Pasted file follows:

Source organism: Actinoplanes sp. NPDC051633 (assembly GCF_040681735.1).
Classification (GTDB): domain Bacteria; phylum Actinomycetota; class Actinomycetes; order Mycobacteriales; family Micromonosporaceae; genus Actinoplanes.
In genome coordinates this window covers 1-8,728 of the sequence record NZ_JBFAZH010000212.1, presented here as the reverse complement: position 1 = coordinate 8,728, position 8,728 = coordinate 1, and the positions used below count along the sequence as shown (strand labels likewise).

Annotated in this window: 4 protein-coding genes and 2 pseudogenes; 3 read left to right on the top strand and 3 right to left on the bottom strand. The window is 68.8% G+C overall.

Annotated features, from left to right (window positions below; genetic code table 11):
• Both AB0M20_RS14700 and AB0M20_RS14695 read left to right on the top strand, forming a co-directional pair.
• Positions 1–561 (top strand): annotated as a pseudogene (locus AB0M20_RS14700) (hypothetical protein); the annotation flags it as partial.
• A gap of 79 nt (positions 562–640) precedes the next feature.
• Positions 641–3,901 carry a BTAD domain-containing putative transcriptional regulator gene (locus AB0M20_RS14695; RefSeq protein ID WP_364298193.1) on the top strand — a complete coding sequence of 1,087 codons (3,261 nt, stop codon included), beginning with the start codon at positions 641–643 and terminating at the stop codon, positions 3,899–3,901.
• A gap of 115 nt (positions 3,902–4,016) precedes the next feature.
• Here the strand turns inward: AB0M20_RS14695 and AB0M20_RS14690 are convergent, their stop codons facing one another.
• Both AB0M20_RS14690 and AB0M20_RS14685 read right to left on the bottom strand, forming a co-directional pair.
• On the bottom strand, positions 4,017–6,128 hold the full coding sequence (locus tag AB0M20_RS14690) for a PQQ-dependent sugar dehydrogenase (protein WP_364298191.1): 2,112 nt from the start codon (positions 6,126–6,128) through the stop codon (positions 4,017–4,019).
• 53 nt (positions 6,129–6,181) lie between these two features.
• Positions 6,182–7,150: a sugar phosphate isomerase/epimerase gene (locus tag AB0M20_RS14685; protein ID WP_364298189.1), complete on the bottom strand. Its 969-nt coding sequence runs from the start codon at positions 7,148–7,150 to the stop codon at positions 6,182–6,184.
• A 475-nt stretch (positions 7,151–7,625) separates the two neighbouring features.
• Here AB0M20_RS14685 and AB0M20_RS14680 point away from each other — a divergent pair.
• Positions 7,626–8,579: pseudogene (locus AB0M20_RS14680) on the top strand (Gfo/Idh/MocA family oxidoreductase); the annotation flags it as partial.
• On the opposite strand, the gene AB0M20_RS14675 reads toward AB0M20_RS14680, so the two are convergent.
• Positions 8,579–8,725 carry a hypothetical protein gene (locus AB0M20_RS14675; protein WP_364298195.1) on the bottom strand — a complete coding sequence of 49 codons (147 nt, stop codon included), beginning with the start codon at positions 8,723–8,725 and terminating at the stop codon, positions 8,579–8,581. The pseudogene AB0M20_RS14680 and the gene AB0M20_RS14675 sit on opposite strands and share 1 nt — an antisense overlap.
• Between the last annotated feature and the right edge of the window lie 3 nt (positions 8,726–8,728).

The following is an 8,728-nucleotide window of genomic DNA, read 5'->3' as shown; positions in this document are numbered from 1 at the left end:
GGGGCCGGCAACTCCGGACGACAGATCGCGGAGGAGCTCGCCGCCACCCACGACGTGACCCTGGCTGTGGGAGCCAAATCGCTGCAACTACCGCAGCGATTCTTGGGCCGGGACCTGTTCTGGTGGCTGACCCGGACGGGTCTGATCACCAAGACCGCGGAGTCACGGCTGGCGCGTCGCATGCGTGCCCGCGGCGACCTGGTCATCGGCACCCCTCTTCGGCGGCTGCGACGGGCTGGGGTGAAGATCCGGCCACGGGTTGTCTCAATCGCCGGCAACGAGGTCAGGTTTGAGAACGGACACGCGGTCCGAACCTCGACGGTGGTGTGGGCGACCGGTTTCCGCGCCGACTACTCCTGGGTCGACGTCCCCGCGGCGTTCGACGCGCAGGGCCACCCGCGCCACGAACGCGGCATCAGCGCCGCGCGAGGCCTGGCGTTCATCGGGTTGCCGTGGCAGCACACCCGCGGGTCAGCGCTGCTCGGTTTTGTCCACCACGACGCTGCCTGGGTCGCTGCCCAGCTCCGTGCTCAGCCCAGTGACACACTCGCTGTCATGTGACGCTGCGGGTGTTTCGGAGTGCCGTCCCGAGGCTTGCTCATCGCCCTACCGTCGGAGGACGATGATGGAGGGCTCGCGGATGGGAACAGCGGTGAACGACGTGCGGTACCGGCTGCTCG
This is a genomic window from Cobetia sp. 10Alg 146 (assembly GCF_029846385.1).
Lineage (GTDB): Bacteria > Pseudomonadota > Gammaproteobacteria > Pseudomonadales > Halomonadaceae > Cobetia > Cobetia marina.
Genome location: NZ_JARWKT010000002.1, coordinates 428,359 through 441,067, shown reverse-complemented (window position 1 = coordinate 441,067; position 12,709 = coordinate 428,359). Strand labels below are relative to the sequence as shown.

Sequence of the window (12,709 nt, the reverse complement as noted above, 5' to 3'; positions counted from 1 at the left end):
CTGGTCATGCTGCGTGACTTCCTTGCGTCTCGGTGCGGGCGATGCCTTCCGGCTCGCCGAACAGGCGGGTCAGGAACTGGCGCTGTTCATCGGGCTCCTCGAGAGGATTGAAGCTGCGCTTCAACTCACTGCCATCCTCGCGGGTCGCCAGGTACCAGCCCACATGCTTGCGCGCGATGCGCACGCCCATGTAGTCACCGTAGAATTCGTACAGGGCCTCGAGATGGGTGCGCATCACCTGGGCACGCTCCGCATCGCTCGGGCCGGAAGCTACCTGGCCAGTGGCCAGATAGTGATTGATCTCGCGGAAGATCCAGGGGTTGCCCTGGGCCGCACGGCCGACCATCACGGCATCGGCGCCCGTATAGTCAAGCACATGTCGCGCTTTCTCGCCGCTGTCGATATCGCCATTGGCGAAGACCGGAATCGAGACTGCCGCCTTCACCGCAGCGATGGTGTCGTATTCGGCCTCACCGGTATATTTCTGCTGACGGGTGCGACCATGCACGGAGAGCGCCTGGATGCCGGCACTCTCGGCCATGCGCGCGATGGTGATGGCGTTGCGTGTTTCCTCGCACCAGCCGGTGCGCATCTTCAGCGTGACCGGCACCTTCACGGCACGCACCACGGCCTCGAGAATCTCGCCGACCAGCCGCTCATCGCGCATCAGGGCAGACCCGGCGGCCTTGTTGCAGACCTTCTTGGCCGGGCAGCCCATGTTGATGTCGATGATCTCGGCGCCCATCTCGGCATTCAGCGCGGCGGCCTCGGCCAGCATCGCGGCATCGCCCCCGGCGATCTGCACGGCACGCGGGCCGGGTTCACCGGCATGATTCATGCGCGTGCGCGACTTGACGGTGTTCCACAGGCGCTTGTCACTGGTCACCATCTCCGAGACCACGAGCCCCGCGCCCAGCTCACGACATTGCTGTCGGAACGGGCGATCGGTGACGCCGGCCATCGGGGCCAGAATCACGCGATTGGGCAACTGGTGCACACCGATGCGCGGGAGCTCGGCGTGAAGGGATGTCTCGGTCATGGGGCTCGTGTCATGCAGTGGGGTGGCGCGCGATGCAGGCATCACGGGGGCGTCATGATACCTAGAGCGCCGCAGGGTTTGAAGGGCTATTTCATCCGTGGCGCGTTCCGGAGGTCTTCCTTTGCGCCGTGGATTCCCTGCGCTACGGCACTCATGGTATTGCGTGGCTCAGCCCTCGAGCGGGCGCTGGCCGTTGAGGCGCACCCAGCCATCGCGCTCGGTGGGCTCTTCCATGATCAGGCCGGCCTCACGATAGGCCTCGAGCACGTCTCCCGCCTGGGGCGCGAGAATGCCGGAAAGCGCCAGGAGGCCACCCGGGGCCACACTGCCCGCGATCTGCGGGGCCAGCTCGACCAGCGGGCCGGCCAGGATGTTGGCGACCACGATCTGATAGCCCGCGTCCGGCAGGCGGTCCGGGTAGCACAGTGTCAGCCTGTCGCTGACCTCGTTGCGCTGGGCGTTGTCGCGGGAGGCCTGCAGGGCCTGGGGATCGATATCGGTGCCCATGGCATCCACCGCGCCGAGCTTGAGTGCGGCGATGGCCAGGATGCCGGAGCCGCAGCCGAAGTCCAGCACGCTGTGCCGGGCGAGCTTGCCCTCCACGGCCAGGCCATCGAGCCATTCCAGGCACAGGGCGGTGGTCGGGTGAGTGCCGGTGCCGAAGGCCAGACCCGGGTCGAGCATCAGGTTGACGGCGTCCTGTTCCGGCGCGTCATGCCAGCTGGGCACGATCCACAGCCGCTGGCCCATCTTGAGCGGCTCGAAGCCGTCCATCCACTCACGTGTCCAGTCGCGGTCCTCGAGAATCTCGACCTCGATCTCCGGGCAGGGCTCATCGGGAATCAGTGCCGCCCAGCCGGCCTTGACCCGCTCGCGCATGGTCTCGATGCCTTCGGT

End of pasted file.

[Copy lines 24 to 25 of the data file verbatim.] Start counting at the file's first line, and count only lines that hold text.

This is a genomic window from Cobetia sp. 10Alg 146 (assembly GCF_029846385.1).
Lineage (GTDB): Bacteria > Pseudomonadota > Gammaproteobacteria > Pseudomonadales > Halomonadaceae > Cobetia > Cobetia marina.